–Look for signs in how you relate to your new church that you are not fully healed yet. This could show up as impatience or temper or depression. Watch for the temptation to preach to your people what you wish you had said to the last congregation.

–Listen to your wife, both to her words and to her heart. She sees the signs indicating whether you are healthy in mind and body and soul, and will be the first to inform you. At the first sign of trouble, return to the counselor and talk it out. Do not argue or justify yourself.

You will get past this. You will be healthy and whole and have a great ministry. And, if experience can be trusted, I’d say your next ministry will be different from what you have done before. And better even.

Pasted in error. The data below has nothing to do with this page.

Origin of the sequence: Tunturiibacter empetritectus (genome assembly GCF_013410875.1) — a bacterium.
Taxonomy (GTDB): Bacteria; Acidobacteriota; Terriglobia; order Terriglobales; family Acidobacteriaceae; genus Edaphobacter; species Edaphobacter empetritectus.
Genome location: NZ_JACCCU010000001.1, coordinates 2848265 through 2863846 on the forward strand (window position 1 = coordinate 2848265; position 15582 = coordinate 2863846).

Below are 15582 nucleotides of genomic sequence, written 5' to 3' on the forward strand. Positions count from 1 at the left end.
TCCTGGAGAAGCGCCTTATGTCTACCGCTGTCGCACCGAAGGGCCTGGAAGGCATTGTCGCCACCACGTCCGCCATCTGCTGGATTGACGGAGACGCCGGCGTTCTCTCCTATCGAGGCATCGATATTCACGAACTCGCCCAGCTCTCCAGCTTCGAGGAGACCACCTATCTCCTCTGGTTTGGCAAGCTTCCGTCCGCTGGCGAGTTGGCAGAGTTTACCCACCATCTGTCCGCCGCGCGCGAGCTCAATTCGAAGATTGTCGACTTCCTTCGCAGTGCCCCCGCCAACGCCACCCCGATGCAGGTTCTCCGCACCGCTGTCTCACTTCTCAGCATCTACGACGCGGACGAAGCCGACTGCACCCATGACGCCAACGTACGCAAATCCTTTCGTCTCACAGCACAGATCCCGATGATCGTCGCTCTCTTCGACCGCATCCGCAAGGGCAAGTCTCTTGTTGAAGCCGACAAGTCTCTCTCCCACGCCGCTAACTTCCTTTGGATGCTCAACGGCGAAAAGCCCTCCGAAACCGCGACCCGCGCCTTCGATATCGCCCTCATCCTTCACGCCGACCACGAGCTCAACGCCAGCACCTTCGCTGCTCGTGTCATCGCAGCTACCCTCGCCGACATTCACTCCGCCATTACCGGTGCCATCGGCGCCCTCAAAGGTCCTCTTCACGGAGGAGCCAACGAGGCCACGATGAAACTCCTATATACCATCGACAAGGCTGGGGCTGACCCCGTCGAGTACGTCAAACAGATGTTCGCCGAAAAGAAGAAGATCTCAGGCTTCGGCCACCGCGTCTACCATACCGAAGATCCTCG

A pastor friend who was ousted from his church is now working as a chaplain with a ministry reaching troubled young people. Another friend who had to leave his church abruptly ended up pastoring in another state, a congregation that had just come through a bad split.

God will not waste suffering. He will use this in your life. But to get the full benefits, you must stay close to Him, remain in place where He puts you, and obey all the things you know He wants faithful disciples to do.

Toward the end of their first missionary journey, Paul and Barnabas told the new converts, “Through much tribulation we enter the kingdom of God” (Acts 14:22). Or, to put it bluntly, between here and heaven, we should expect a lot of trouble. It’s not par for the course; it is the course.